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A New Sheriff in Town!

11 Nov 2019 12:16 PM | Deleted user

On Tuesday, November 6, 2019, the Department of Justice (DOJ) announced the formation of the new Procurement Collusion Strike Force (PCSF). This new unit is aimed at deterring, detecting, investigating, and prosecuting procurement-related antitrust crimes such as bid-rigging and price-fixing conspiracies. The unit will seek to protect taxpayer-funded projects at the federal, state, and local levels from antitrust violations and related crimes. Contracting fraud only serves to drive up government costs and limits the level of competition and participation in government procurement.

The new PCSF will be an inter-agency partnership consisting of prosecutors from DOJ’s Antitrust Division and 13 U.S. attorneys’ offices, FBI investigators, and inspectors general offices of the Defense Department and the Postal Service, among others. In addition to investigating and prosecuting procurement fraud, the PCSF will also engage in training procurement officials nationwide to detect and report suspicious practices.

Procurement officials will be taught the following MAPS analysis for detecting collusion (https://www.justice.gov/atr/red-flags-collusion):


Who is in the market for this award?

Find out how many vendors could compete for the award and which vendors are best positioned to perform the award. The award may be the target of collusion if:

  • There are few vendors in the market that offer the good or service. 
  • A small group of major vendors controls a large share of the market.
  • The good or service is standardized, so that the determining factor in the award is price rather than other competitive factors (such as design, quality, or service).


Are there similarities between vendor applications or proposals?

Closely examine the proposals or applications submitted by the competing vendors and look for similarities. The award may be the target of collusion if:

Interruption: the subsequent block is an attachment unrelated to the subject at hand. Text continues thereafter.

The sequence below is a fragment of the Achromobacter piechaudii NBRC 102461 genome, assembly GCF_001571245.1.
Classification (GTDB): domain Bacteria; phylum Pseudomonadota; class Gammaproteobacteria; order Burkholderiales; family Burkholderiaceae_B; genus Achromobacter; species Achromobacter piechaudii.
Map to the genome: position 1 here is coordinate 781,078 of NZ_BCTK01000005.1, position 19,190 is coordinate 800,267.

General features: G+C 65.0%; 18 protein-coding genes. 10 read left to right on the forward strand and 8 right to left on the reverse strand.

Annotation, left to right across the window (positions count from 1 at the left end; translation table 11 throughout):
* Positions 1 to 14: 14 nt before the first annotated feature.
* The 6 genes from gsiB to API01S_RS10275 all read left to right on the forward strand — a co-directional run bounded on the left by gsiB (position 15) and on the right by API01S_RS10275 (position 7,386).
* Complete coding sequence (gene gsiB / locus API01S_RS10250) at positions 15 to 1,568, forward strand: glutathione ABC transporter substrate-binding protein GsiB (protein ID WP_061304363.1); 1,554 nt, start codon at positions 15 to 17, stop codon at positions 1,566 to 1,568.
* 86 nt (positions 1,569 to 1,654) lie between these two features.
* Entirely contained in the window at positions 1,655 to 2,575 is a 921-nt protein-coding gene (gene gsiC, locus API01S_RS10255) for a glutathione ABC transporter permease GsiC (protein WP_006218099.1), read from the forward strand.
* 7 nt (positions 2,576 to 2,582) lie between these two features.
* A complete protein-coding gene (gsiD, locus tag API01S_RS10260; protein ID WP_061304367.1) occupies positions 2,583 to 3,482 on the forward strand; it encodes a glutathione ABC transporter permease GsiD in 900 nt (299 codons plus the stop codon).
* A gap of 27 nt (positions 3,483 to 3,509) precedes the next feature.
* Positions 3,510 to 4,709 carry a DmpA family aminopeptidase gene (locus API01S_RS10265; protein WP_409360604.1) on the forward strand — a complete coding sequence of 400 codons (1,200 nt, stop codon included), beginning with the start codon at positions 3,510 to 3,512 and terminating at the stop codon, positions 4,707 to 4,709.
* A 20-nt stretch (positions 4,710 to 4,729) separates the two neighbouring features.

• Two or more proposals contain similar handwriting, typos, or mathematical errors. 
  • Two or more proposals are sent from the same mailing address, e-mail address, fax number, or overnight courier account number.
  • Two or more proposals reflect that last-minute changes (such as white-outs and cross-outs) were made to alter price quotes.
  • The document properties of two or more electronic proposals show that the proposals were created or edited by one vendor.


Have patterns developed among competing vendors?

Review the outcome of prior awards for the same product or service to identify patterns over time. The award may be the target of collusion if:

  • Over a series of awards, competing vendors rotate as the award winner.
  • Over a series of awards, routine competing vendors win the same or similar amounts of work.
  • Over a series of awards, one vendor always wins, regardless of competition.
  • The vendor that wins the award subcontracts work to losing vendors or to vendors that withdrew their proposals or refused to submit proposals.
  • As compared with prior awards, a smaller number of vendors submit proposals for the current award.


Have vendors demonstrated behavior that suggests that they worked together on the award?

Keep an eye out for suspicious behavior that indicates that vendors worked together rather than competed for the award. The award may be the target of collusion if:

  • A vendor submits a proposal for a procurement or grant award, and you know that the vendor lacks the ability to provide the goods or services requested.
  • A vendor brings multiple proposals to an in-person procurement or grant process or submits multiple proposals.
  • A vendor makes statements on the phone or by e-mail indicating advance knowledge of a competitor's prices or likelihood of winning the award.

Incentives for Good Behavior

The DOJ provides incentives for companies to comply with antitrust laws, so that a company may avoid prosecution for criminal antitrust violations should they occur.

The Leniency Program provides companies and individuals that meet certain conditions an opportunity to avoid prosecution for criminal antitrust violations. To qualify for leniency, a company must self-report the conduct and fully cooperate with the Antitrust Division’s investigation. Additional conditions are outlined and more details are available here (https://www.justice.gov/atr/page/file/926521/download)

In addition to the Leniency Program, a company may qualify for a deferred prosecution agreement. The company would be required to self-report its offense and demonstrate that it had an robust and effective antitrust compliance program in place at the time of the offense.

What does this mean for contractors?

There are major consequences for public procurement corruption including being barred from government contracting, paying large fines/damages, as well as the possibility of criminal prosecution. The formation of the Procurement Collusion Strike Force will drive increased scrutiny of government procurement as well as better coordination of agencies during investigations.

Contractors should expect an increased chance that their bids may be reviewed and should proactively implement robust and effective antitrust compliance programs.

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